http://www3.sympatico.ca/myronx19/upload/Underside1.jpg (its not leaking from the front
    sensor, it is just soaked towards it, it appears to be coming from the bleeder hole in the
    bellhousing.

    http://www3.sympatico.ca/myronx19/upload/Underside2.jpg

    http://www3.sympatico.ca/myronx19/upload/Underside3.jpg

    ?!?!?

    My '87 760 GLE leaks too, but not like this, this is severe!! It would take a year for my
    Volvo to leak as much oil from the rear main seal as this 850 did in one day!!!!!!!!
     
    Myron Samila, Dec 6, 2003
    #3
  4. Myron Samila

    Jim Martin Guest

    For what its worth, the rear main seal seem to go bad almost
    instantaneoulsy. Here is an example. I was once interested in buying a used
    850. It was a "third car" for the family and it had not been driven for
    several months since the daughter went off to college. There was NO oil leak
    when I looked at it sitting in the driveway. No oil under the car and the
    bottom of the motor was normally dirty but not oily. By the time I got it to
    the mechanic for a buyers check it was pouring oil from the rear main seal.

    Just another example of that legendary volvo reliability. Also another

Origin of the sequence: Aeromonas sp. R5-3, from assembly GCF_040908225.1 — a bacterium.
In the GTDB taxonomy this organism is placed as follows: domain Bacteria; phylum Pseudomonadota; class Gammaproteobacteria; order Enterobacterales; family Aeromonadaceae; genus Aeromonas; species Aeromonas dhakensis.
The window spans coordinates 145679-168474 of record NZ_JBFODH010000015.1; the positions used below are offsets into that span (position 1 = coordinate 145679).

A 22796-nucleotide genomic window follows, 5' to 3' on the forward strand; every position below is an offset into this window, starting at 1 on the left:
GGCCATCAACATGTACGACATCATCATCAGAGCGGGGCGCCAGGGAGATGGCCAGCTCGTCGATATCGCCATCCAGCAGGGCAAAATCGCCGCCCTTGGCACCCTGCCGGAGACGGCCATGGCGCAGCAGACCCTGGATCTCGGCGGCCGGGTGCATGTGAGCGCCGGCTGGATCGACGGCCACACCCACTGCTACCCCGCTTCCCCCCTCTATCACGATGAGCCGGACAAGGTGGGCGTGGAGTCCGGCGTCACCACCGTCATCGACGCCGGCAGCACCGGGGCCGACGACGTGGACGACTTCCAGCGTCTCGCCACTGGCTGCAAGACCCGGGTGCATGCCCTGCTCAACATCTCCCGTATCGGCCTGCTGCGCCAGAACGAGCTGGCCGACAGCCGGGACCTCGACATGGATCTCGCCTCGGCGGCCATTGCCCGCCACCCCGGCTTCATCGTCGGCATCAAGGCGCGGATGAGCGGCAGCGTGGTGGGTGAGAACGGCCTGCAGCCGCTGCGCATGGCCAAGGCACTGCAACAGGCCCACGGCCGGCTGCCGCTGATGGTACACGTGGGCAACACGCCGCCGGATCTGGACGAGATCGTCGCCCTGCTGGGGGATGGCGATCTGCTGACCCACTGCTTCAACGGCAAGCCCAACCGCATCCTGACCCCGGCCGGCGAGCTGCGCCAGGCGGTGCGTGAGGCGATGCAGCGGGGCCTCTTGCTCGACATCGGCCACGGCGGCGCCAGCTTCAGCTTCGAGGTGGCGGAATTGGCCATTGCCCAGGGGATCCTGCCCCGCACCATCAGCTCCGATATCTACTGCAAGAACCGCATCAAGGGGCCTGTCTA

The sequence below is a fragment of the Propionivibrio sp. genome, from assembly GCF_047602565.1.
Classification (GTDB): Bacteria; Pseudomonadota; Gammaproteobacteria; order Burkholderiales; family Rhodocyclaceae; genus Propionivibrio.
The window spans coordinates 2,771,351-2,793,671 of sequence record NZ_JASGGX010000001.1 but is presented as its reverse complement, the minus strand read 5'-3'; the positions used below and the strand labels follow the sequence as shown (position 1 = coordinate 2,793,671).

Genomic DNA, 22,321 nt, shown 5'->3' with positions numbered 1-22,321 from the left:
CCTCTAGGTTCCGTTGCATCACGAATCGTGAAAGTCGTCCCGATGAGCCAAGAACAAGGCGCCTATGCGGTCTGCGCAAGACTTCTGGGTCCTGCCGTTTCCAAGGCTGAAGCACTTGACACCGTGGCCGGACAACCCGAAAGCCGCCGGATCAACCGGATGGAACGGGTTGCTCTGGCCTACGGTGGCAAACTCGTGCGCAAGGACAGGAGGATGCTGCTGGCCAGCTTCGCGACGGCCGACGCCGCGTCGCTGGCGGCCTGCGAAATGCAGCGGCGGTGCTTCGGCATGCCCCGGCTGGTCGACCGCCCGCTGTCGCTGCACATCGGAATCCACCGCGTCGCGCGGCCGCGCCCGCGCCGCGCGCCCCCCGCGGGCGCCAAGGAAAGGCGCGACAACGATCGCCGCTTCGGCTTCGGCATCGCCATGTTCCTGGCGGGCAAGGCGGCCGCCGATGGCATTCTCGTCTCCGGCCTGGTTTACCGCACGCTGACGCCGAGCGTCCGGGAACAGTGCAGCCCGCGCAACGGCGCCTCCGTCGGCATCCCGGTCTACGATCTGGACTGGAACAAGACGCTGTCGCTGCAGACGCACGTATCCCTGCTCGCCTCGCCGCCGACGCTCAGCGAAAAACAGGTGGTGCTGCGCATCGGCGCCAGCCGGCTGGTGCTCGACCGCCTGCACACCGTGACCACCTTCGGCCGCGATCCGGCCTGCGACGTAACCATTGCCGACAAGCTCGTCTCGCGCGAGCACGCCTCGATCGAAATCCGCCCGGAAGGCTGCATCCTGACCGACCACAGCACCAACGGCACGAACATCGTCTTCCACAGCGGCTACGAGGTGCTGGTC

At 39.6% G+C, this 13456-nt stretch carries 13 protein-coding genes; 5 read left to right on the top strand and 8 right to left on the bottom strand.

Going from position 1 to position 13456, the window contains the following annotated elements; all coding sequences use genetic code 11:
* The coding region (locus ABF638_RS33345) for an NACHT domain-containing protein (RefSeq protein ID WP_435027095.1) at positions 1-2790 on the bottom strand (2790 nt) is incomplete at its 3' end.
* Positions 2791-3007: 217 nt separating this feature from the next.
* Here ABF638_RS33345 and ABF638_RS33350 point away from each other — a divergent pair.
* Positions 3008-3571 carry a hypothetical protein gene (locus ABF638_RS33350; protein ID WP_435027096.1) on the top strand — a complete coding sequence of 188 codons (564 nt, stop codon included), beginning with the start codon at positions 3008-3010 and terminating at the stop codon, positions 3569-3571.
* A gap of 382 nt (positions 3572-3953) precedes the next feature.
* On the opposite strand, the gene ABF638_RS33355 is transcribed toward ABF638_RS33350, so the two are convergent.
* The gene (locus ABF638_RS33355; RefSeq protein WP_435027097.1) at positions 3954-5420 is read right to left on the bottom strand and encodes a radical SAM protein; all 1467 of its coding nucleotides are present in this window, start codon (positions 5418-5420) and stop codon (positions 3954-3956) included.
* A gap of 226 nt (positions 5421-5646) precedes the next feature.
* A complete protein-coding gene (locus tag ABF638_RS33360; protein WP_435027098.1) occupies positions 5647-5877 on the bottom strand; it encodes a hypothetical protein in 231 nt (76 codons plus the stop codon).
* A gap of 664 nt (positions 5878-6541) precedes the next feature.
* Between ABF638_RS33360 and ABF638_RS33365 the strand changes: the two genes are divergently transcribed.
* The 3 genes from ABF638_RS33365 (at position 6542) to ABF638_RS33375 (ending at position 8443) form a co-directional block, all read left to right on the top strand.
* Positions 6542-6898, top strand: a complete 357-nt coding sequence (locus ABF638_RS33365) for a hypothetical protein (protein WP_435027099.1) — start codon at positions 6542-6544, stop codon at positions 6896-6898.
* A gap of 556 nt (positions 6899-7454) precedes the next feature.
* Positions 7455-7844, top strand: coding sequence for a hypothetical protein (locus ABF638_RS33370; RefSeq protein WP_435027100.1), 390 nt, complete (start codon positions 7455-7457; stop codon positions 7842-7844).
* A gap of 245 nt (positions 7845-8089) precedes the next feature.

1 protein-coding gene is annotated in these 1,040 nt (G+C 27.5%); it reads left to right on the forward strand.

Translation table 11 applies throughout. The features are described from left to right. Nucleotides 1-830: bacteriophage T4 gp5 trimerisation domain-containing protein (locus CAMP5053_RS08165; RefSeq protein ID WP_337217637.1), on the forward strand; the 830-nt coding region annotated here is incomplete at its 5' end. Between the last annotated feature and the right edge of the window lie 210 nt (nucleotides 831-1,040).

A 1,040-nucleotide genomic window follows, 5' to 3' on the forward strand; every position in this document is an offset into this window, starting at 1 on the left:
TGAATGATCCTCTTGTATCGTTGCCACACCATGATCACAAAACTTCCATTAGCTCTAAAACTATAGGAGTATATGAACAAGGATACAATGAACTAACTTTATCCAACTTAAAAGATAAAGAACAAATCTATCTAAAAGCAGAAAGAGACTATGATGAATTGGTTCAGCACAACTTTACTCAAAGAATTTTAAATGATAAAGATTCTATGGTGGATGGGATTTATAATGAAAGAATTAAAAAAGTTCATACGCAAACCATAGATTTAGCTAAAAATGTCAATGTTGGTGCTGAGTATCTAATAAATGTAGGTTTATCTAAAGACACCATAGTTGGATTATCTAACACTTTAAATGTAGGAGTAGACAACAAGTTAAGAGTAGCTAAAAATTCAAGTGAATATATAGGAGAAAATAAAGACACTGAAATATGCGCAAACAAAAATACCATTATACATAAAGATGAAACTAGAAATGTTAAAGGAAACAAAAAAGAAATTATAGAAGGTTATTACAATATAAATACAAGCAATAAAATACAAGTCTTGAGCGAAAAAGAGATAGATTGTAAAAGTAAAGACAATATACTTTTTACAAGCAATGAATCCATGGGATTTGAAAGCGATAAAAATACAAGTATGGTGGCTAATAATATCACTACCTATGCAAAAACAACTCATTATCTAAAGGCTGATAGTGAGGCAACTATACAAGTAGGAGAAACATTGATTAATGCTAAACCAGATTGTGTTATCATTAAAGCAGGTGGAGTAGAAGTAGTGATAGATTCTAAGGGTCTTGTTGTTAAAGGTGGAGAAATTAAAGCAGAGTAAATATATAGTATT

reason our next car will be a new Subaru. Hopefully our VolvlemonO will keep
    running till the 94 1/4 models hit the dealers.
     
    Jim Martin, Dec 6, 2003
    #4
  5. Myron Samila

    James Sweet Guest


    If a car sits for several months without being started the seals will start
    to dry up, sitting not being driven for months at a time is hard on any car.
    Still the Volvo reputation was built on the older RWD models, the newer cars
    are a lot more high tech, but long term reliability is still largely
    unproven.
     
    James Sweet, Dec 6, 2003
    #5
  6. asian and sweedish cars are a
    world apart...duhhhh...fix the rear
    seal, get your new 850 to a good volvo mechanic and
    see what kind if condition the car
    is in...if you find other %$#@ , take the car back for a full
    refund...(unless you bought it "as is")...if there
    are the usual things... < 1k to make it perfect..
    you are all set...you may have to put some
    $$ into it...


    ]
     
    ~^ beancounter ~^, Dec 7, 2003
    #6
  7. Myron Samila

    Barry Leslie Guest

    Hi,

    I had the same thing happen with my 1996 Volvo 850 within a week of buying
    it in june 2000, almost immediately after changing the oil (from whatever it
    came with to Castrol GTX-2). A very bad rear main oil seal leak. It was
    fixed under warranty by the Volvo dealer I bought it from without any